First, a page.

Author Topic: Re: Franziska -An Interesting Story on Her own - A Timeline of Her Life #4  (Read 71650 times)

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ferrymansdaughter

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Now I have a completely out-of-the-box HYPOTHETICAL idea of why she sent the card then attempted suicide. Maybe she thought if she made contact with him he would come looking for her, a "cry for help" type of thing for a hurting young woman. So maybe she decided to "jump" when he did not show, or perhaps she never intended to kill herself but be pulled out(ever wonder why she chose a canal instead of a high bridge over a real river if she really wanted to die?) as she was and have him come "save" her?

But if the postal service was not working properly - and she would have known that if it was the case - why would she send a cry for help by letter, knowing that it would not reach him for days?  Also according to Felix's testimony, she basically wrote "sorry this is going to be late for your birthday" so again that would suggest either she knew it would arrive late or she posted it after his birthday. 

Also, do you know how deep the canal was?  Some canals are deeper than some rivers. It's a big canal - see the attached link to a photograph of the Landwehr Canal -  http://homepages.nyu.edu/~tmk1/Berlin/Pages/Image26.html.  Also, could she swim?  I have no idea if Anastasia could - or how well - and certainly no idea about FS but I doubt it.


Offline Annie

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Okay, this is lame. She may not have known the mail was slow, but forget the 'cry for help' it was just a dumb guess. I don't know how deep the canal was. I seriously doubt they had any mail going as good as the UK at that time. But I do know that things were very bad in post WWI Berlin and there is much evidence to prove it. And speaking of evidence to prove it, we do of course have proof that AA wasn't AN so it doesn't matter. Whatever her reason, whatever the timing of the mail, we do know that it was FS who jumped into the canal.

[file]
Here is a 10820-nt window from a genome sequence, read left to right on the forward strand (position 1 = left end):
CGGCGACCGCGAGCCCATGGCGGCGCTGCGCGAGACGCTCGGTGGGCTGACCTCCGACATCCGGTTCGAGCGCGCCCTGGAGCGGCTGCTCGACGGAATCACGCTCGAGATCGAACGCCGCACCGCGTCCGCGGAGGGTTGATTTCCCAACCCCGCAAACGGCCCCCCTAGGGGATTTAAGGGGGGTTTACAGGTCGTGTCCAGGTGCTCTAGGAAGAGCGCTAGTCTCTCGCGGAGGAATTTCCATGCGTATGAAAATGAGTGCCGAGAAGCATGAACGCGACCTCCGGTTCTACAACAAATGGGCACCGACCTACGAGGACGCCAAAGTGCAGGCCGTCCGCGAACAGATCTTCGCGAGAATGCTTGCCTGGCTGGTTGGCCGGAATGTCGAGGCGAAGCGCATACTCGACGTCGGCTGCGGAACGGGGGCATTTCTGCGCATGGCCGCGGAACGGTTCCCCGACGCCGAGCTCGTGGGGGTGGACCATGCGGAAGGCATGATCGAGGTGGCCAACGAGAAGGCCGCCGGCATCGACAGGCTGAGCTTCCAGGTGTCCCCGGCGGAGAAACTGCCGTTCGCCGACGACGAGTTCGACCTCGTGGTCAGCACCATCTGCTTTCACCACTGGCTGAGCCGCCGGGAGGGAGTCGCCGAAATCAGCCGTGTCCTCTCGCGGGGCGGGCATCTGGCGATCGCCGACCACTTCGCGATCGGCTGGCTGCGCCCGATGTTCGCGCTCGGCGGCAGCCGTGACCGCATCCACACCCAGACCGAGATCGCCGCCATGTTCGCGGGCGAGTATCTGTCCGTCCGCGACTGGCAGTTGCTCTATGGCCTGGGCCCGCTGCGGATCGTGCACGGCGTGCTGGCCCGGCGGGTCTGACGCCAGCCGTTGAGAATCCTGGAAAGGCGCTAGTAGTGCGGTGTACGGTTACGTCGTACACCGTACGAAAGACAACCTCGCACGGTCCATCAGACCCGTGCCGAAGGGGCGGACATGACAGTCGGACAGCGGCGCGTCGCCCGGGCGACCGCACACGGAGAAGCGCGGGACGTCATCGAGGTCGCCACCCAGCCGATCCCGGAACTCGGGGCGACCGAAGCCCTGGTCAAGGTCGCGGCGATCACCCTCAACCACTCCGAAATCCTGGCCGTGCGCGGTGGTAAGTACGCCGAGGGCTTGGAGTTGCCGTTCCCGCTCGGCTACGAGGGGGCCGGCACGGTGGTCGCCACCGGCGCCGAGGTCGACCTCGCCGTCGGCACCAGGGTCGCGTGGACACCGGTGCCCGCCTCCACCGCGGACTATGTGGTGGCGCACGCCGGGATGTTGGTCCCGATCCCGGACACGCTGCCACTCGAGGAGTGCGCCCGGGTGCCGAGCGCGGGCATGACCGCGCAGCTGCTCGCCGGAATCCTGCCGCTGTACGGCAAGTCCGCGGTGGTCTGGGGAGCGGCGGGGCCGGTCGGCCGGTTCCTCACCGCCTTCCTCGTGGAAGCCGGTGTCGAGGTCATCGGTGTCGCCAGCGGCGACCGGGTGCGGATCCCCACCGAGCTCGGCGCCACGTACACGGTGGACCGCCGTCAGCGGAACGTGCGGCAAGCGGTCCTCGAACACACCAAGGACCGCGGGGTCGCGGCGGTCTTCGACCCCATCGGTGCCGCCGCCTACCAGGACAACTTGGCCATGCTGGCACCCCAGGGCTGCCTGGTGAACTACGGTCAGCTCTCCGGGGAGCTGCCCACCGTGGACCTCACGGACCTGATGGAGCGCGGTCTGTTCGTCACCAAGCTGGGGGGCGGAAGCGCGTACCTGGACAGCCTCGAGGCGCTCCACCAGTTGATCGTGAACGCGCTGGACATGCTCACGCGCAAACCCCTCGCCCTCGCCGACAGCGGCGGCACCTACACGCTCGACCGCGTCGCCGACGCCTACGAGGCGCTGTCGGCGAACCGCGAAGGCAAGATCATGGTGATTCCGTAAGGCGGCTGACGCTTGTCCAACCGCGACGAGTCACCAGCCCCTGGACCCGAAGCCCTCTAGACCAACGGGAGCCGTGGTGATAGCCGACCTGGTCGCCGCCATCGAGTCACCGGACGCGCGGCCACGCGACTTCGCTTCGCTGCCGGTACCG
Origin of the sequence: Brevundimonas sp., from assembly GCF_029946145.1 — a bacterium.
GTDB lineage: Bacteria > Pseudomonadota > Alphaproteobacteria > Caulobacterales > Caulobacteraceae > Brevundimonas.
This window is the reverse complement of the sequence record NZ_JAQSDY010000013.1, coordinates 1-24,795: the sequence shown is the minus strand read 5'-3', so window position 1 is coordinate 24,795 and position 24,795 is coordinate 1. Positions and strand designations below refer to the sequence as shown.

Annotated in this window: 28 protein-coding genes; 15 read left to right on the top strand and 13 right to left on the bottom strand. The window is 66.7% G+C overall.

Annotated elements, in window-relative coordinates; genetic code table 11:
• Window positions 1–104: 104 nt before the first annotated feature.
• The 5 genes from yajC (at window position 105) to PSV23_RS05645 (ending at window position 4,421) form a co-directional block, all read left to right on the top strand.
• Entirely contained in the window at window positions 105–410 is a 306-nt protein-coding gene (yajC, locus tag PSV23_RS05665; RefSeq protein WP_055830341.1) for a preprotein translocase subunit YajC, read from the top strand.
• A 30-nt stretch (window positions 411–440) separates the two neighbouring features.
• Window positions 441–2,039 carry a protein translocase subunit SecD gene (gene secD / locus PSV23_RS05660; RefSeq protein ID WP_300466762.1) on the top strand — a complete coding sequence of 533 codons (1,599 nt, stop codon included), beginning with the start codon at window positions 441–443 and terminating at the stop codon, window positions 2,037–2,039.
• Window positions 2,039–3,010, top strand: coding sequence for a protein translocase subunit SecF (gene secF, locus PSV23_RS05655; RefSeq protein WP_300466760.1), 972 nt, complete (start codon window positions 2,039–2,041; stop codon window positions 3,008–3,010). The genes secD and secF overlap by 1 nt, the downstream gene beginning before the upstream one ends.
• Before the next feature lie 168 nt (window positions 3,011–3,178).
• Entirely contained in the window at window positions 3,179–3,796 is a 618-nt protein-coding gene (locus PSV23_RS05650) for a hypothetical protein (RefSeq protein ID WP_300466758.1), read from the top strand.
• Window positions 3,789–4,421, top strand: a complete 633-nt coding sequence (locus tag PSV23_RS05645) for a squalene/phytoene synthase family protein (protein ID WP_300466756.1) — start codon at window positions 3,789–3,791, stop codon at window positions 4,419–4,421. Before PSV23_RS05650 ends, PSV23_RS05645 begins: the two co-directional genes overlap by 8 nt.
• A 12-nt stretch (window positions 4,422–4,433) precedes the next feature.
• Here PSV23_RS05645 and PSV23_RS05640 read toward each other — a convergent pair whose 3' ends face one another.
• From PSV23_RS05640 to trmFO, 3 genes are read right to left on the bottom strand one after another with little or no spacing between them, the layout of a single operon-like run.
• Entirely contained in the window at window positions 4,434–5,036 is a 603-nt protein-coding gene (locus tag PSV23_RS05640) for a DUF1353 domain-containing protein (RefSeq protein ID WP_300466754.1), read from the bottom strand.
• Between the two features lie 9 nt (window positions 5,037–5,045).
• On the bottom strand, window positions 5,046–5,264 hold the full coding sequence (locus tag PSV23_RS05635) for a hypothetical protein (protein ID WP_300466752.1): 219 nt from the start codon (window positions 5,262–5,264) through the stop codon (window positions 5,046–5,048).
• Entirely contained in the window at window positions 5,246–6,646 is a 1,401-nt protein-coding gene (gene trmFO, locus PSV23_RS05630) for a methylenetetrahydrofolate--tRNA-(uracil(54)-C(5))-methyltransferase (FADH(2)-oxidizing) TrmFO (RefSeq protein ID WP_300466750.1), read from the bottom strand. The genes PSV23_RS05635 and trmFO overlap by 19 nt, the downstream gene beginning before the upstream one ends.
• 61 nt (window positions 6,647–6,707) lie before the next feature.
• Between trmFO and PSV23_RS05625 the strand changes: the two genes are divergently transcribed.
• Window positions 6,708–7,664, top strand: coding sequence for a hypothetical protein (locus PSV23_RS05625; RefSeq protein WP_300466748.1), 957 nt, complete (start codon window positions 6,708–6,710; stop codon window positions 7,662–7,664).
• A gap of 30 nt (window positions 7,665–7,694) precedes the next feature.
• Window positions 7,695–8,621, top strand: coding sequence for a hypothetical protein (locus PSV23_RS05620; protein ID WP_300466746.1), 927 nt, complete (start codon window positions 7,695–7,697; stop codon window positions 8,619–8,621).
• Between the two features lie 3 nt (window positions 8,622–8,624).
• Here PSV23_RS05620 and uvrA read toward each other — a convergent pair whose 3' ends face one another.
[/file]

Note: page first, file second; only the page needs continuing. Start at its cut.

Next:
« Last Edit: July 16, 2007, 12:51:23 PM by Annie »

Offline FaithWhiteRose

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Plus AA/Franziska Schanzkowska looks absolutely nothing like Anastasia, in my opinion. For example, AA had thick lips whereas Anastasia had gracefully thing lips.

ferrymansdaughter

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Plus AA/Franziska Schanzkowska looks absolutely nothing like Anastasia, in my opinion. For example, AA had thick lips whereas Anastasia had gracefully thing lips.

I think this belongs in the "photographic comparison" thread. 

Offline AGRBear

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Attempting sucide is a kind-of cry for help in itself.  Unfortunately,  to many people are sucessfulll in their atempts and it's too late to help.

Now I have a completely out-of-the-box HYPOTHETICAL idea of why she sent the card then attempted suicide. Maybe she thought if she made contact with him he would come looking for her, a "cry for help" type of thing for a hurting young woman. So maybe she decided to "jump" when he did not show, or perhaps she never intended to kill herself but be pulled out(ever wonder why she chose a canal instead of a high bridge over a real river if she really wanted to die?) as she was and have him come "save" her?

But if the postal service was not working properly - and she would have known that if it was the case - why would she send a cry for help by letter, knowing that it would not reach him for days?  Also according to Felix's testimony, she basically wrote "sorry this is going to be late for your birthday" so again that would suggest either she knew it would arrive late or she posted it after his birthday. 

Also, do you know how deep the canal was?  Some canals are deeper than some rivers. It's a big canal - see the attached link to a photograph of the Landwehr Canal -  http://homepages.nyu.edu/~tmk1/Berlin/Pages/Image26.html.  Also, could she swim?  I have no idea if Anastasia could - or how well - and certainly no idea about FS but I doubt it.



Never thought of looking for a photo of the Landwehr Canal.

Bet that waters cold in the Feb. month.


Thanks.

AGRBear
"What is true by lamplight is not always true by sunlight."

Joubert, Pensees, No. 152

Offline AGRBear

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Since the German court had convicted Grossmann of having killed  FS and several other women,    I would  think that AA's lawyers would have shown this as a fact.

We need to ask someone who has read the trial's transcripts to know if they did or didn't. 

AGRBear
"What is true by lamplight is not always true by sunlight."

Joubert, Pensees, No. 152

Offline Annie

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Since the German court had convicted Grossmann of having killed  FS and several other women,    I would  think that AA's lawyers would have shown this as a fact.

We need to ask someone who has read the trial's transcripts to know if they did or didn't. 

AGRBear


Bear, you overlooked the answer from, of all people, PK! Here's what he posted on the 'other' forum:

Quote